Posted by: mostlylurking | August 16, 2005 10:41 PM | Report abuse

Who under 20 needs botox? You still have bouncy skin at that age. Who at any age needs botox? That's just crazy. The breast augmentation for graduation is also crazy.

And kurosawaguy, we didn't touch the bat. We caught it in a garbage can. We were trying to scoop him from the air or have him fly stupidly into a can. We finally got him scoooped. And whenever it came too close to anyone we ducked or leapt out of the way. So we were pretty terrified of the bat and even said, "It's probably rabid..." but someone had to get it out of the building and most people we're running away girly-screaming, even some men.

Thanks for the warning, though.

Posted by: Sara | August 16, 2005 10:50 PM | Report abuse

mostlylurking, I might be wrong, but I think Snarky Squirrel is grtc. I think grtc is the one who first used the words snarky and squirrel together, and it was latched onto. So Snarky Squirrel started posting.

Posted by: Sara | August 16, 2005 10:52 PM | Report abuse

Sara, thanks for the clarification. I do have trouble keeping everyone straight.

My sister in PA had a bat in her house recently (not for the first time). Her neighbor helped chase it out, but a window was broken in the process. I think a broom was involved. Your method seems much better.

Posted by: mostlylurking | August 16, 2005 11:15 PM | Report abuse

It occurred to me last night that if Joel gave up trying to get the earth to move after just a half hour of Observation, he should have considered the idea that Observers affect the experiment.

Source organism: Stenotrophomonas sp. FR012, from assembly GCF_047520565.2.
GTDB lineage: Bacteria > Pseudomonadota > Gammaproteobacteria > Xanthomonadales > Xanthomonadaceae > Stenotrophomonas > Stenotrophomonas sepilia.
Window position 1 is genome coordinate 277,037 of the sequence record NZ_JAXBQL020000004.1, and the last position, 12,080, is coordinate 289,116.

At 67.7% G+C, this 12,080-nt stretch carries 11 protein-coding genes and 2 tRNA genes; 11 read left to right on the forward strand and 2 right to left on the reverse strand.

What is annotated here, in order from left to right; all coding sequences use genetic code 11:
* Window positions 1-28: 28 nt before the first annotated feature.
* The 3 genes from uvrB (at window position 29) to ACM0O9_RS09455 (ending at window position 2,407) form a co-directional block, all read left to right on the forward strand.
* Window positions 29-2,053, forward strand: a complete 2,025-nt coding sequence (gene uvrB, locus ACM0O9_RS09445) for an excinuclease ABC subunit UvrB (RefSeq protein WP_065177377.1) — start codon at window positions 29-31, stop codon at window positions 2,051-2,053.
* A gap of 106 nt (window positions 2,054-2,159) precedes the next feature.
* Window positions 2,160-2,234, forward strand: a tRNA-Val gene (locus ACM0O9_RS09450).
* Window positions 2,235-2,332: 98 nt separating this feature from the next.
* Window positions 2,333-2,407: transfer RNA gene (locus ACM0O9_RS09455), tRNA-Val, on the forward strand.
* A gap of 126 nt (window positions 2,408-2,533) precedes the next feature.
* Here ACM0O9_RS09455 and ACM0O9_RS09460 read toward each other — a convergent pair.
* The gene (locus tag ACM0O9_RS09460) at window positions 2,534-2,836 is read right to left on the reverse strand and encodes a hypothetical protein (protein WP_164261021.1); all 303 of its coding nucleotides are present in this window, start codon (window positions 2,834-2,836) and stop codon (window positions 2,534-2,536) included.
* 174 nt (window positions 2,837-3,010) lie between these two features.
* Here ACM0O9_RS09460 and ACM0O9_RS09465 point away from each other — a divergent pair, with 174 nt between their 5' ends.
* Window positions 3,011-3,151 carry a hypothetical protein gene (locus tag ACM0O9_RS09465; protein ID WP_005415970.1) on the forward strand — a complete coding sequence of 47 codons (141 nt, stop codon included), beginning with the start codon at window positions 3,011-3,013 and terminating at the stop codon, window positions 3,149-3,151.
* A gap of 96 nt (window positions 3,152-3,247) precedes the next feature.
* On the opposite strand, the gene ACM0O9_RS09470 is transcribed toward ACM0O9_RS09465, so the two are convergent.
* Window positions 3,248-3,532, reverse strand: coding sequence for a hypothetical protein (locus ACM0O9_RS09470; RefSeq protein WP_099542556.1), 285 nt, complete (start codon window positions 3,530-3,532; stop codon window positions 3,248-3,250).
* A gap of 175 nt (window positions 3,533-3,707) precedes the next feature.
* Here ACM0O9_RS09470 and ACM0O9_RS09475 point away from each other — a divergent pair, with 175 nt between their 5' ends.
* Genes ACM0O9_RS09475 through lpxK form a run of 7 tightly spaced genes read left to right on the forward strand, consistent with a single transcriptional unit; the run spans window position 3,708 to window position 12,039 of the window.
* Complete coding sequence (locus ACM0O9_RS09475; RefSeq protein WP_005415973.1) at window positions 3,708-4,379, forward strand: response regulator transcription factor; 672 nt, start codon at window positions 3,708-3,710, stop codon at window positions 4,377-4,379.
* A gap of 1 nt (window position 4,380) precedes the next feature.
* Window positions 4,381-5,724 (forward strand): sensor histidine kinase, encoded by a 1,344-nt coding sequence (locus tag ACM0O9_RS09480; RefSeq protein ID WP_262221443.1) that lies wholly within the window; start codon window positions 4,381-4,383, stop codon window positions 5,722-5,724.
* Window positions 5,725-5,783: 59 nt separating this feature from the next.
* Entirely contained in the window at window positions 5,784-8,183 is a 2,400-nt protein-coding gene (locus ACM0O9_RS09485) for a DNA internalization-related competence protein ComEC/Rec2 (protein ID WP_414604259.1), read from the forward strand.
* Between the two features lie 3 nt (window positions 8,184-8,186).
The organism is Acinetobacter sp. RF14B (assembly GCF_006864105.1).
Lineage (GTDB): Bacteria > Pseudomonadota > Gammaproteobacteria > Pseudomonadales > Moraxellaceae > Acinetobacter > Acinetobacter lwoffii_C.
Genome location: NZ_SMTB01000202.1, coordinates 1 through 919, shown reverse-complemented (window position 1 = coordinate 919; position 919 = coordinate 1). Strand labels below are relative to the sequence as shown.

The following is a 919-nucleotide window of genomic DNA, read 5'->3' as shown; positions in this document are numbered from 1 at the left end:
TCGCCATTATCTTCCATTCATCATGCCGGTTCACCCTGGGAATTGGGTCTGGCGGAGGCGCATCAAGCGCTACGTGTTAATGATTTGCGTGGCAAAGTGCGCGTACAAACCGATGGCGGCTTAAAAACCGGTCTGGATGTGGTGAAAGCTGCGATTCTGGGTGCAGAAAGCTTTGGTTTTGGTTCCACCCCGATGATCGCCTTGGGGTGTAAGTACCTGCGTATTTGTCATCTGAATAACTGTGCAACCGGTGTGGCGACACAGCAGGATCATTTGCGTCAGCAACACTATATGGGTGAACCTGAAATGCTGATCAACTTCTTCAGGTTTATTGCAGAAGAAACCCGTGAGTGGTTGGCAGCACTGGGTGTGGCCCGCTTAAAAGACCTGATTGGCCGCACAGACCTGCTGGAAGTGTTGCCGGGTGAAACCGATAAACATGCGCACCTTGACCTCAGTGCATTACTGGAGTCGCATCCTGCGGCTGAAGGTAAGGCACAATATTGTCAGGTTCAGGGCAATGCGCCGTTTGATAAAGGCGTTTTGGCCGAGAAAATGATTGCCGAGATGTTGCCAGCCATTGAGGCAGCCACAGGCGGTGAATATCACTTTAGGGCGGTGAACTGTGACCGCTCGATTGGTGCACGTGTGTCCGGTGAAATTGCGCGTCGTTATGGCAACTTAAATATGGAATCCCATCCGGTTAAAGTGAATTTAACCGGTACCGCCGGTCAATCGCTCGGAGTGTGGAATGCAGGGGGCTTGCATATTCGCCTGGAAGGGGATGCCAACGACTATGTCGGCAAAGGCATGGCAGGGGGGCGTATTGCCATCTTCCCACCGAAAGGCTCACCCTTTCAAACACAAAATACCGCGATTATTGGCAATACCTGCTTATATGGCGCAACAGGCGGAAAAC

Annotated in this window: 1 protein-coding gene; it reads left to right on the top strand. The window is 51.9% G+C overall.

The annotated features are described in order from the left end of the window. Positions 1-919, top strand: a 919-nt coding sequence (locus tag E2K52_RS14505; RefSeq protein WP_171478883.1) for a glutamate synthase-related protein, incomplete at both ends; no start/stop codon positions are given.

He could have brought a bottle of wine and some candles.

And don't be in such a hurry. Sheesh.


Posted by: bc | August 17, 2005 8:42 AM | Report abuse

I'm with you on the breast augmentation thing -- creepy indeed. I think the world would be a better place if people spent as much time on their minds and their souls as they spend obsessing over their physical appearance and consumer goods. If only parents had something better to teach their children. (And by "parents" I of course don't mean you, k'guy -- sounds like you've done a fine job.)

It occurred to me last night that Joel may have caused the earthquake in Japan through his desire to witness tectonic upheaval in California. He kind of of got what he wanted; it just happened at a different point in the space-time loaf -- a week or so before he is actually going to be in Japan.

Posted by: Dreamer | August 17, 2005 9:13 AM | Report abuse

That all the books of Moses
Were nothing but supposes;
That he deserv'd rebuke, Sir,
Who wrote the Pentateuch, Sir,
'Twas nothing but a sham.
--Popular London coffee shop ballad:

Who nature's Treasures would explore,
Her mysteries and Arcana know
Must high as lofty Newton soar,
Must stoop as delving Woodward low.
--Richard Bentley, master of Trinity College, Cambridge

Some drill and bore
The solid earth and from the strata there
Extract a register, by which we learn
That he who made, and reveal'd its date
To Moses, was mistaken in its age.
--William Cowper, "The Task" (1785)